Making chicken wings at home may seem like a hassle, in fact you may not even think it’s possible. As you wander in to your local chicken wing restaurant, you will probably notice the deep-friers sizzling the wings away. But replicating crispy, crunchy wings at home doesn’t require submerging your wings in oil. Many recipes suggest baking them (broiling would work, too). But I went for a different method: I fired up the grill (for the first time). With a sauce inspired by the Toronto Momofuku Noodle Bar, I started by oiling the grill (my dad not far away) with toasted sesame oil before laying down the wings. After about fifteen minutes, and they were relatively evenly cooked. I tossed them into my sauce and threw them back on the grill for about five minutes more. The result? A sweet and sticky exterior that packed crunch and crisp and a soft and tender interior with a slow moving spice. While I didn’t get the sauce recipe from this article, it was a source of inspiration, full of helpful tips: Mark Bittman gives inside tips and tricks on how to make a “truly great” chicken wing here.
Unami Sauce Recipe
Note: I completely estimated this entire sauce and while it was inspired by Momofuku and I got a hint from another recipe, I mostly threw in what I thought would add some punch. Reading the recipe, this may sound a little kitchen sink-y to you, but trust me, the final result is great, all of the flavors nicely balancing out.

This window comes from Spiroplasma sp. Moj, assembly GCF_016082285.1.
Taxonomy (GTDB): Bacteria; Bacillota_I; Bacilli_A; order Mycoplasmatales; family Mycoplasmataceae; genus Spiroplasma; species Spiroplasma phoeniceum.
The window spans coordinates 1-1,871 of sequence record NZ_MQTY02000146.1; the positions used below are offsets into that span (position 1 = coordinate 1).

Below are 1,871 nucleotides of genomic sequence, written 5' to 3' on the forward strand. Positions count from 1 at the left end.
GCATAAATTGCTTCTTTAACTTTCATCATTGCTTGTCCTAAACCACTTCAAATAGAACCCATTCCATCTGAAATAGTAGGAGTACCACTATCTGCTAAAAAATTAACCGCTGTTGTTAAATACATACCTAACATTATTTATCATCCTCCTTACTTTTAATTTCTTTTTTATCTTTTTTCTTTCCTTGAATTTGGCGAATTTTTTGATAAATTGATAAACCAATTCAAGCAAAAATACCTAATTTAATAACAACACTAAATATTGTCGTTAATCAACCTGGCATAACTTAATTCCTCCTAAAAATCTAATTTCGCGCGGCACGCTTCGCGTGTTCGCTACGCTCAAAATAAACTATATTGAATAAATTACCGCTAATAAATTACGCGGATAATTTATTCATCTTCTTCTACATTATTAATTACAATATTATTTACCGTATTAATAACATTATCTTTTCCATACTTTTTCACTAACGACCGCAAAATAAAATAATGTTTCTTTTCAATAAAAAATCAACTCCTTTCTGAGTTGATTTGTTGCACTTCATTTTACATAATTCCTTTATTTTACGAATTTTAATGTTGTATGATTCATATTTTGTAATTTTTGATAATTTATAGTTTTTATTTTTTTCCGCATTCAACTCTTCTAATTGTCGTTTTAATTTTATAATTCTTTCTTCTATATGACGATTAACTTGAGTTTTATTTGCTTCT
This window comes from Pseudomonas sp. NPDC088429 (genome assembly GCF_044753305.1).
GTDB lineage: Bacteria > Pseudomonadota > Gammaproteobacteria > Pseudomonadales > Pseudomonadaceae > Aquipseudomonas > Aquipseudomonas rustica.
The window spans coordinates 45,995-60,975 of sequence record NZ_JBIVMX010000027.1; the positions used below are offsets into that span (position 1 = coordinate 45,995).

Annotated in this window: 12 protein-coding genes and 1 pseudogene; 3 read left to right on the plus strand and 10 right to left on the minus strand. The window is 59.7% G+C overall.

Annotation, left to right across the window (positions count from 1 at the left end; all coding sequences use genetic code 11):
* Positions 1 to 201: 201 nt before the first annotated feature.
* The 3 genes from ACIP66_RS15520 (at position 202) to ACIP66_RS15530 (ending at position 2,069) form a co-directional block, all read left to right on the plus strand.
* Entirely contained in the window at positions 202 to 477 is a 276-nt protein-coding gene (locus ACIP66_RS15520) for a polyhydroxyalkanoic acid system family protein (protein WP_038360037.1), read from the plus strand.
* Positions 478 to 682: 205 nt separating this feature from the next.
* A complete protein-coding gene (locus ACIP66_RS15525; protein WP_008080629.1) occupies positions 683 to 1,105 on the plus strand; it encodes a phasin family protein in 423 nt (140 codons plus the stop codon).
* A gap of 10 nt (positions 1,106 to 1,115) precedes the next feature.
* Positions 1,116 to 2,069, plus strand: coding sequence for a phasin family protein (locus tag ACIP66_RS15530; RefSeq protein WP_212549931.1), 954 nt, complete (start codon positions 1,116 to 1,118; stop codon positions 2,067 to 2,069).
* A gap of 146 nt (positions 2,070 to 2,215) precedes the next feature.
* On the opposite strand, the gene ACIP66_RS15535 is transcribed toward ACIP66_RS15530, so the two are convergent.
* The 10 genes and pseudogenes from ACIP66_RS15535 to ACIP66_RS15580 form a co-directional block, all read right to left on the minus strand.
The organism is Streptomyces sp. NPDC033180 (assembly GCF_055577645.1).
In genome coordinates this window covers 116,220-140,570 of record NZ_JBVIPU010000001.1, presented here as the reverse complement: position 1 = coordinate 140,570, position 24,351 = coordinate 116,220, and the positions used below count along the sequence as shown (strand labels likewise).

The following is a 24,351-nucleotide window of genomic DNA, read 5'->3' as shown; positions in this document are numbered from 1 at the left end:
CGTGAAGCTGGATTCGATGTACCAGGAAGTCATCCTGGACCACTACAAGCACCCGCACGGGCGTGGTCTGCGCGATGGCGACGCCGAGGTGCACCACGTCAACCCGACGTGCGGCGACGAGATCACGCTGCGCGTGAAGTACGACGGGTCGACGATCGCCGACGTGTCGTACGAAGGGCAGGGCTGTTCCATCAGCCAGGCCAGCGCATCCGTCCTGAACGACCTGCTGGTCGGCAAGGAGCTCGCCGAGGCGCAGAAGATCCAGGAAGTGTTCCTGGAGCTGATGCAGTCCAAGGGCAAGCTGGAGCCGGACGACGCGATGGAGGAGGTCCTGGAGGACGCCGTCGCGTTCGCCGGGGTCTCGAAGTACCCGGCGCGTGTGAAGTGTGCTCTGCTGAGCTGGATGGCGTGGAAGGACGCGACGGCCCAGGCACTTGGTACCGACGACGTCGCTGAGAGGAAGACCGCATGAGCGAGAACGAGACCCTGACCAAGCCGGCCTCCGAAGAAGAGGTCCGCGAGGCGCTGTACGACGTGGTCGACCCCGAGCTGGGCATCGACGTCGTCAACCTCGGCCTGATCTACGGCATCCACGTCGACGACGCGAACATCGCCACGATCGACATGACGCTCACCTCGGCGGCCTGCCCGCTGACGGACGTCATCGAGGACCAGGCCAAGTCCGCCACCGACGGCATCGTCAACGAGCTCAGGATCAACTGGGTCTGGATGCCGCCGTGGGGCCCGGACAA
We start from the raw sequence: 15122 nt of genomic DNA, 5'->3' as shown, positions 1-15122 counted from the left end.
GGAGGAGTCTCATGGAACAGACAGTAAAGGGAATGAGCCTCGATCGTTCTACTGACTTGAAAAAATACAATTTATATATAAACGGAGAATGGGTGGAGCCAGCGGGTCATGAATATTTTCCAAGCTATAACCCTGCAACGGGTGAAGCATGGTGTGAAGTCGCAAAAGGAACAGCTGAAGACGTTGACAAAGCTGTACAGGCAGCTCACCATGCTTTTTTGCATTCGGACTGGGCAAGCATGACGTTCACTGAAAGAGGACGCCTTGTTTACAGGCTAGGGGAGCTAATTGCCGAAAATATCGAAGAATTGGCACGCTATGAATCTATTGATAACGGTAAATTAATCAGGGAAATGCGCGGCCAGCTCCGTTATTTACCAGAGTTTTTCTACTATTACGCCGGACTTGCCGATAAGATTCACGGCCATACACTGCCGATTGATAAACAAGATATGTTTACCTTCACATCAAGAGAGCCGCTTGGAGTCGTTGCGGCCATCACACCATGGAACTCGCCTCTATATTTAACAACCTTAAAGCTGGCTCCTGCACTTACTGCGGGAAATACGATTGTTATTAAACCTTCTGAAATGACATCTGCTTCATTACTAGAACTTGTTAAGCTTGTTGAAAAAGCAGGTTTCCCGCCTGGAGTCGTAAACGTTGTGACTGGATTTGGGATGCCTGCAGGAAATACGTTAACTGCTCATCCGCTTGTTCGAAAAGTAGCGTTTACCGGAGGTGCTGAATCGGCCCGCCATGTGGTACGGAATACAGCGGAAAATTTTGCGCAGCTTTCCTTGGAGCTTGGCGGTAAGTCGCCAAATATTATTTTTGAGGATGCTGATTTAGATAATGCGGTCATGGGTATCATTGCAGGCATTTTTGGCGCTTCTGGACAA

- fresh garlic cloves
- toasted sesame seed oil (DO NOT go for another oil you have on hand, i.e. olive, grape seed, canola, or some other variety. The sesame seed oil is incredibly flavorful and while it’s slightly more expensive, the final result is far ahead of someother oil. Also, cooking the garlic alone first, immerses it in the oil’s flavor.)
- bonito flakes (dried fish flakes)
- nori (dried seaweed)
- Morton coarse kosher salt
Cover a small saucepan’s bottom with the sesame seed oil and set on low-medium heat. Once it starts to bubble, throw in the garlic and cover the pan. Shake the pan every now and then for about two minutes. Next, add the Sriracha and honey. (The key to the sauce’s success is tasting it as you go. Without doing so you will either a) end up with a mouth-wateringly spicy sauce or a b) incredibly sweet sauce. You don’t want either of these results: something just in the middle is what you’re going for. Once the oil, Sriracha, and honey have mixed well together, toss the bonito and nori in too and take off of heat.
The sauce can be made ahead and refrigerated and then basted onto the wings after they have cooked for about fifteen minutes. Then throw the wings back on the grill for about another five minutes. Seconds after the wings were off the grill and still steaming hot, I sprinkled some chive flower, toasted sesame seeds, and torn nori on top for some nice contrast in a bowl. Enjoy while hot.
Photo credit: Douglas Itkin